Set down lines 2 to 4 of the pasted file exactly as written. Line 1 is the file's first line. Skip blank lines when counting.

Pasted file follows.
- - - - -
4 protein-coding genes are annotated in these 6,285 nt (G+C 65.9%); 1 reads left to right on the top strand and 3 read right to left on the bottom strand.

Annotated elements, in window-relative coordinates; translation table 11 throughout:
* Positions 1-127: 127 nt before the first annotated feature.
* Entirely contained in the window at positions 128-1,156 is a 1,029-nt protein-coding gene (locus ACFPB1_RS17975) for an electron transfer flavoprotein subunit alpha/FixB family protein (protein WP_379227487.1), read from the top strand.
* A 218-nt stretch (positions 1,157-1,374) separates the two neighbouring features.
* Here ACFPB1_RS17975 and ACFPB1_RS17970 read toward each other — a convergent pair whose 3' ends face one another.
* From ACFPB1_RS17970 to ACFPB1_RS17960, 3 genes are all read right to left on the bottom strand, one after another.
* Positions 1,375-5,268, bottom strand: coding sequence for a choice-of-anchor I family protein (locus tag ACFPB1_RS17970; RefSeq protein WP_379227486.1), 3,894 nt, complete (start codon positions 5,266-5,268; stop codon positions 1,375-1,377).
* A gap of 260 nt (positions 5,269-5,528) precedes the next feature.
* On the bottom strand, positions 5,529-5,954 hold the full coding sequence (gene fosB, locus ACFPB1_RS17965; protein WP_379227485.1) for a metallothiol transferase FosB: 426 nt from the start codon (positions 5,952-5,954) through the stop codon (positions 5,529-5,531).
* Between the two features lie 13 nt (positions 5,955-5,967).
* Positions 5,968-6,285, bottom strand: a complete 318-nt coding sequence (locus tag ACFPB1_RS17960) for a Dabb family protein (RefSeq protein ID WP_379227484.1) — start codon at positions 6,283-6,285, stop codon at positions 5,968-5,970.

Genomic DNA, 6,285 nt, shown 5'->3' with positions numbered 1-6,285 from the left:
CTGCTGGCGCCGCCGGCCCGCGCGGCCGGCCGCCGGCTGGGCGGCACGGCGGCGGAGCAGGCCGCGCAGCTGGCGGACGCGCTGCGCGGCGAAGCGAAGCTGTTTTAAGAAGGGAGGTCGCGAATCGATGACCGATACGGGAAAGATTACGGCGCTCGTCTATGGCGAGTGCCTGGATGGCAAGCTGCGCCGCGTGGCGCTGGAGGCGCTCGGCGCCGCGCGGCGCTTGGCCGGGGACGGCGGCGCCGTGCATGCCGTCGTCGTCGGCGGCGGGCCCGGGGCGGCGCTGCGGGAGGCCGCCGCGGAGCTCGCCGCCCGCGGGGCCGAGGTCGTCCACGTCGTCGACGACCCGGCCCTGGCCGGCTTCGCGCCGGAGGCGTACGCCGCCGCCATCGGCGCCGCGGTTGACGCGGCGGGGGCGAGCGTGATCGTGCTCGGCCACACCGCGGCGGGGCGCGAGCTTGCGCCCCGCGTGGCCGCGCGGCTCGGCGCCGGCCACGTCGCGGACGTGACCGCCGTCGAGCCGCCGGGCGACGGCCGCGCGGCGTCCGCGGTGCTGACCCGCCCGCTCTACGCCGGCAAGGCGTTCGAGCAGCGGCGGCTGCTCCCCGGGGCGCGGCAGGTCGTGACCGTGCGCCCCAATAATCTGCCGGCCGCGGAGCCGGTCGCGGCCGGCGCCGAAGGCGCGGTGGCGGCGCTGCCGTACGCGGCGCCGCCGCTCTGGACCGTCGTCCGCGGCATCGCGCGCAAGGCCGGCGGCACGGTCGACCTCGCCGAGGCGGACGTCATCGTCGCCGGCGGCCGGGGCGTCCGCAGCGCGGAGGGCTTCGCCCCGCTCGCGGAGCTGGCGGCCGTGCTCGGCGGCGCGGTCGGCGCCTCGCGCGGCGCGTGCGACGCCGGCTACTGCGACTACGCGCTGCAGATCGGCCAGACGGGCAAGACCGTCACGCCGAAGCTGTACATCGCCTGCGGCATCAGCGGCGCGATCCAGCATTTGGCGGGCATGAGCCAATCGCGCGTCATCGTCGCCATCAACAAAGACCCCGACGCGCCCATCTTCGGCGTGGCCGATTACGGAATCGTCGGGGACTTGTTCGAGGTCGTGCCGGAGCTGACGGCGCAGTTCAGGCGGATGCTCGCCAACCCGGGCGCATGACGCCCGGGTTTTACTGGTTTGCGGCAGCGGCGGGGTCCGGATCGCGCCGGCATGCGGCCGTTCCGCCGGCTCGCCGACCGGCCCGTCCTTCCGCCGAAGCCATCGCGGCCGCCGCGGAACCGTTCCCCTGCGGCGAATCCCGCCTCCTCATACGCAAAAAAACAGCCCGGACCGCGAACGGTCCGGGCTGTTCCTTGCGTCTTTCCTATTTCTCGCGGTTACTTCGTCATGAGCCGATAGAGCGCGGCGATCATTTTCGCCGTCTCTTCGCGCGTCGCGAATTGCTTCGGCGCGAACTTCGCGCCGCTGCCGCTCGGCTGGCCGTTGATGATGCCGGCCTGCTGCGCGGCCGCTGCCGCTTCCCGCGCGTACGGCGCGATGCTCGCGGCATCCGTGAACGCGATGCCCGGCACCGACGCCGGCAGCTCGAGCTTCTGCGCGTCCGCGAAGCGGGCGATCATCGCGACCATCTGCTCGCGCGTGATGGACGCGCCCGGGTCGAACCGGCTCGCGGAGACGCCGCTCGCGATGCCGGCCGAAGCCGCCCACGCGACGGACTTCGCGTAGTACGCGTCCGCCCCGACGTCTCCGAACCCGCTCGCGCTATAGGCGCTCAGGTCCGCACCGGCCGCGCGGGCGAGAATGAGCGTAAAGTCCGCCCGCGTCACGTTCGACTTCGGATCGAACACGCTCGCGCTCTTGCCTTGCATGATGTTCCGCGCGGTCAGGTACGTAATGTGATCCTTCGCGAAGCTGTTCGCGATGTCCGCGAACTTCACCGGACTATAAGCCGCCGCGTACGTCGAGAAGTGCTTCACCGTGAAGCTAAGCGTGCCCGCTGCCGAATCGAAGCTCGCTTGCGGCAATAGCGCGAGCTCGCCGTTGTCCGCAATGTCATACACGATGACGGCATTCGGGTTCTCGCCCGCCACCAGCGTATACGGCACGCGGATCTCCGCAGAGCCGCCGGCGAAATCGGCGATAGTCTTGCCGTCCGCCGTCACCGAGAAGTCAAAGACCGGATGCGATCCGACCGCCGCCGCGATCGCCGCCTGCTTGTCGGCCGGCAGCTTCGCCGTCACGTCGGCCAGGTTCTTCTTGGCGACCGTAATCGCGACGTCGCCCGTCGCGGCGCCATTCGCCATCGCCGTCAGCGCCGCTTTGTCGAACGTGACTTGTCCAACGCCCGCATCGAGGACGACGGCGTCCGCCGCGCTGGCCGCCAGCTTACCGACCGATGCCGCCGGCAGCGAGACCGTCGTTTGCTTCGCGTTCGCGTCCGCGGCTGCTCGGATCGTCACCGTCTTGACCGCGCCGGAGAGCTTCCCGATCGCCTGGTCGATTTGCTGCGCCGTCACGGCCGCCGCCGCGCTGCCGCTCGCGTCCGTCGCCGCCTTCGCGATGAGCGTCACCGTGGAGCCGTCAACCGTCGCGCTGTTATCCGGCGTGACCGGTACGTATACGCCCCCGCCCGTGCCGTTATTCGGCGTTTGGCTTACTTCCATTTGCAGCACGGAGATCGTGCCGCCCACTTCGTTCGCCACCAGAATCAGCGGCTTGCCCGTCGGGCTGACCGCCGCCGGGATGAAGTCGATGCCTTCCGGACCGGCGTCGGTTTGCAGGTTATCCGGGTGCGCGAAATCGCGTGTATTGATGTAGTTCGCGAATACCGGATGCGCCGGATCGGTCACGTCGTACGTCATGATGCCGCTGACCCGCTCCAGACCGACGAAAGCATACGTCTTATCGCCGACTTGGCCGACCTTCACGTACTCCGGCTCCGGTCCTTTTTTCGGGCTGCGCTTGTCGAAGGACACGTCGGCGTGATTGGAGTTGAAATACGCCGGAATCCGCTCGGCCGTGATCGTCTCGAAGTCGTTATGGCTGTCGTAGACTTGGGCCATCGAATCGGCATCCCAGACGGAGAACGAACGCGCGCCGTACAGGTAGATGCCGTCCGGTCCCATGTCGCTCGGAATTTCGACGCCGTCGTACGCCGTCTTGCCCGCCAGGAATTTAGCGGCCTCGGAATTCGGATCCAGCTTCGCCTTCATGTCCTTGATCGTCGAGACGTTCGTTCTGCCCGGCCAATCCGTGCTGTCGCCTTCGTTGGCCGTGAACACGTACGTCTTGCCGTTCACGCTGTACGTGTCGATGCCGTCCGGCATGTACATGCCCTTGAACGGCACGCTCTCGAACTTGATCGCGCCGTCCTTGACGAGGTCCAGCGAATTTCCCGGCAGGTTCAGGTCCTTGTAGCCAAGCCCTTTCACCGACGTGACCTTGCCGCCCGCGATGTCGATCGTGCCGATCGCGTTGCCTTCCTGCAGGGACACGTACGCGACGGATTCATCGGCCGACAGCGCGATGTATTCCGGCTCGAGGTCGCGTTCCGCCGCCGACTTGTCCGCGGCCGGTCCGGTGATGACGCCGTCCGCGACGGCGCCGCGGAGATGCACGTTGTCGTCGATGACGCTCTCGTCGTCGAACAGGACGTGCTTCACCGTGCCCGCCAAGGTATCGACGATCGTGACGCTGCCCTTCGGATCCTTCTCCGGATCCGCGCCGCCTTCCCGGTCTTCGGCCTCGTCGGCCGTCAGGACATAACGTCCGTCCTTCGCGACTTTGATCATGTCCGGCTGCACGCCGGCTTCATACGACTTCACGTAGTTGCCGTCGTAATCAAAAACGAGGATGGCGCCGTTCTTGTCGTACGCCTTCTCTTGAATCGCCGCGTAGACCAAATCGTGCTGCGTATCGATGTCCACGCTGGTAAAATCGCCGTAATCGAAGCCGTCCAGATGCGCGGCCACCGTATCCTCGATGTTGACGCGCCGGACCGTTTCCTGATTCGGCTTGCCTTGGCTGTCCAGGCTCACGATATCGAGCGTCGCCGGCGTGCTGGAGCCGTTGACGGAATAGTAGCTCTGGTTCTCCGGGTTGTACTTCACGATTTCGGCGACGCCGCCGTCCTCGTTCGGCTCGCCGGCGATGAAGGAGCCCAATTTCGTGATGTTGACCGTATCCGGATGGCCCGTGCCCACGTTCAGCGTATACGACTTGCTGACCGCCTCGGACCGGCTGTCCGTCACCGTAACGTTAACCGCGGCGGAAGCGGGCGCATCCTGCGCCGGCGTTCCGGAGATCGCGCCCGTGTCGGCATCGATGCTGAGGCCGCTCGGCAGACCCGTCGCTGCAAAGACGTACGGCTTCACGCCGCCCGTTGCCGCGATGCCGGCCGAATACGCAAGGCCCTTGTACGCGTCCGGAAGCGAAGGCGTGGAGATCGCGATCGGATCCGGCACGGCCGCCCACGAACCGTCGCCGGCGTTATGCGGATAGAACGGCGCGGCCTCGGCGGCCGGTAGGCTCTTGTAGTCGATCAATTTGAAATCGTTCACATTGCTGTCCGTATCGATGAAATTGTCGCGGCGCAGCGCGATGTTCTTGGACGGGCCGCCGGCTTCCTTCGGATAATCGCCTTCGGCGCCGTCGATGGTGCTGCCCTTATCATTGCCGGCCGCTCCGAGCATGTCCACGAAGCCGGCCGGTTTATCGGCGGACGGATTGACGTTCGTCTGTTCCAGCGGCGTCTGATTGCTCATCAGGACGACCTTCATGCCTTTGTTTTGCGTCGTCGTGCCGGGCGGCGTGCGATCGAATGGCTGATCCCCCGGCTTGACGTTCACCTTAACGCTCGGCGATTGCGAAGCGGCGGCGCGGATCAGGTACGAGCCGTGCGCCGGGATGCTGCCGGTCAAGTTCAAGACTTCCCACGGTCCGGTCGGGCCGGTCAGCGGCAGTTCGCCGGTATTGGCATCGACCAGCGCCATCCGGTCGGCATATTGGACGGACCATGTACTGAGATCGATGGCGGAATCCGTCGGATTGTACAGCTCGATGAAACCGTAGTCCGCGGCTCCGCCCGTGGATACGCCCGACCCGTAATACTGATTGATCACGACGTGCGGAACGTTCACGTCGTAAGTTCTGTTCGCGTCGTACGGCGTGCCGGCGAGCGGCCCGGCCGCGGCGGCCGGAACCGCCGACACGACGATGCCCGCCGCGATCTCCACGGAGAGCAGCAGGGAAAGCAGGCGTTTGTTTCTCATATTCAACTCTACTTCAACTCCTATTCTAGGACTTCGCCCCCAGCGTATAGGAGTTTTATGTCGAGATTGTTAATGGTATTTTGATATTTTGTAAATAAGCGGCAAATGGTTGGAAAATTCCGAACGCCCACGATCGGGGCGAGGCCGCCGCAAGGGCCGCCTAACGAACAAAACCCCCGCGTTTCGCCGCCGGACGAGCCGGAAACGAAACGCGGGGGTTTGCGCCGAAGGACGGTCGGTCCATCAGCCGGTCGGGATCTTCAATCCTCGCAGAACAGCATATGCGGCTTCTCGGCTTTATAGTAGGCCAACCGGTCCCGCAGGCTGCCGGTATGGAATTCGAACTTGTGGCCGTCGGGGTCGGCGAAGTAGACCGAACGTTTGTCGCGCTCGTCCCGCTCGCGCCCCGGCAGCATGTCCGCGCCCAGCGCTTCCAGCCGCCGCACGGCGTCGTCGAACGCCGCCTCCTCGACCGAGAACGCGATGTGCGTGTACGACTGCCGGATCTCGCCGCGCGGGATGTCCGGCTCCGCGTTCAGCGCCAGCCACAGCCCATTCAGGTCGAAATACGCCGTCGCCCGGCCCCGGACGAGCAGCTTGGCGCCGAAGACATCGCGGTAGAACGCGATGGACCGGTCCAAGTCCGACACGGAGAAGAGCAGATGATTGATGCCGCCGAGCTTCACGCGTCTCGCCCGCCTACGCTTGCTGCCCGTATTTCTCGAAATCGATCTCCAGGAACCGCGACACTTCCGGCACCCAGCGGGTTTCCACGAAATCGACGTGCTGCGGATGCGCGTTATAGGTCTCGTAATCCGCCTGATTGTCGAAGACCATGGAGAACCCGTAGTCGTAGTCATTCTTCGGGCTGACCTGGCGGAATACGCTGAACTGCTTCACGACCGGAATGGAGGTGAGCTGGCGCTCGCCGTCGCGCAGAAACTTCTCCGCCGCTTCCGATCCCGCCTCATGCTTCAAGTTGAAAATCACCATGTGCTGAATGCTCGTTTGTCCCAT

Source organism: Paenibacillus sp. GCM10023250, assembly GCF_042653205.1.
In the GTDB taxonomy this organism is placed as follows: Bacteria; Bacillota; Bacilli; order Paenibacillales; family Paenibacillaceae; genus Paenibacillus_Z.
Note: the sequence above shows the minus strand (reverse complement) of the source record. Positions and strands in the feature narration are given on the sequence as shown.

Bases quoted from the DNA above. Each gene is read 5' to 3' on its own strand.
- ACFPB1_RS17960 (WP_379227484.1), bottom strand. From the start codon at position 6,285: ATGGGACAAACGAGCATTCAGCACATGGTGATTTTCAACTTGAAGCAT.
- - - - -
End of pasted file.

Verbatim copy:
Annotated elements, in window-relative coordinates; translation table 11 throughout:
* Positions 1-127: 127 nt before the first annotated feature.
* Entirely contained in the window at positions 128-1,156 is a 1,029-nt protein-coding gene (locus ACFPB1_RS17975) for an electron transfer flavoprotein subunit alpha/FixB family protein (protein WP_379227487.1), read from the top strand.